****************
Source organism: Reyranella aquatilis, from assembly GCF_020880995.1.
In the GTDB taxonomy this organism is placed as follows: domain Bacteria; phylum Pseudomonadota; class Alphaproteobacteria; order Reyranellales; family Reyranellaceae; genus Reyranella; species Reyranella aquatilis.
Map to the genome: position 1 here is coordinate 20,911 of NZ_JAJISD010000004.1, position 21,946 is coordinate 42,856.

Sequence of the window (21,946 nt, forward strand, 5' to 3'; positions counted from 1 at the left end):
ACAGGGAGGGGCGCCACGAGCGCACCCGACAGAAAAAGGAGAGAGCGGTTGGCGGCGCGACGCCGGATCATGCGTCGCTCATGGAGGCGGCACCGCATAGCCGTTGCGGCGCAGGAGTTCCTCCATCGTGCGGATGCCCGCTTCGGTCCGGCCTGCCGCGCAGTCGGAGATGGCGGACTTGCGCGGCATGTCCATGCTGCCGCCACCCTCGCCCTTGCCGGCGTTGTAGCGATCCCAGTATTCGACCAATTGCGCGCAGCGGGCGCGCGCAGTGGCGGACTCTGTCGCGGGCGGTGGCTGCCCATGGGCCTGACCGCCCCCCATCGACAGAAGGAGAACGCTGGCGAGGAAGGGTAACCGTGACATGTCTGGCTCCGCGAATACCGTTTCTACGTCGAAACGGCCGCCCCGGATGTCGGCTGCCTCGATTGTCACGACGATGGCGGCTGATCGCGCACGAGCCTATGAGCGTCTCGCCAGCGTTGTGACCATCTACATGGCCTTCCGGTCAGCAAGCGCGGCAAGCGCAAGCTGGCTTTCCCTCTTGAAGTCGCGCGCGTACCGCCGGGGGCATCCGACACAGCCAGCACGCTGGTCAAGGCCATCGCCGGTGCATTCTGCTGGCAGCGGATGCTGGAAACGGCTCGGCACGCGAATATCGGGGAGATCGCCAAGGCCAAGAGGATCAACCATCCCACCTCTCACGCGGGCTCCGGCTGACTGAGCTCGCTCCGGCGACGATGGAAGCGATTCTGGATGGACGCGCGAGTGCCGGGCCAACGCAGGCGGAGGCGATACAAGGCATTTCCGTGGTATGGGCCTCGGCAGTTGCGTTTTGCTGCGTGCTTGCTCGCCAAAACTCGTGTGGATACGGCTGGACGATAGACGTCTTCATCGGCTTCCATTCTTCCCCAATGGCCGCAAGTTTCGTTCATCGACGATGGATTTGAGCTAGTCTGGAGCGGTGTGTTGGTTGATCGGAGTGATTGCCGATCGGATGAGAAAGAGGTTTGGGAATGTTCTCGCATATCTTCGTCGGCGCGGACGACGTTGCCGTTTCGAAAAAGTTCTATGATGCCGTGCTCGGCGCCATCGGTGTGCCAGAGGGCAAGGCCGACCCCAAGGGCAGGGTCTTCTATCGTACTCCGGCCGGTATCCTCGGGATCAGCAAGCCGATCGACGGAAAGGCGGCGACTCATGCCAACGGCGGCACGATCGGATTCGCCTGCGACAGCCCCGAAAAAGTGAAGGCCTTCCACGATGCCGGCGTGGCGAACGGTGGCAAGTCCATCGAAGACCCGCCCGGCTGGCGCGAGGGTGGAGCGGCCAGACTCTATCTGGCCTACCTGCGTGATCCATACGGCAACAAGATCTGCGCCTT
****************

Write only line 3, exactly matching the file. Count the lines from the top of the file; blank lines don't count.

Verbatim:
Map to the genome: position 1 here is coordinate 20,911 of NZ_JAJISD010000004.1, position 21,946 is coordinate 42,856.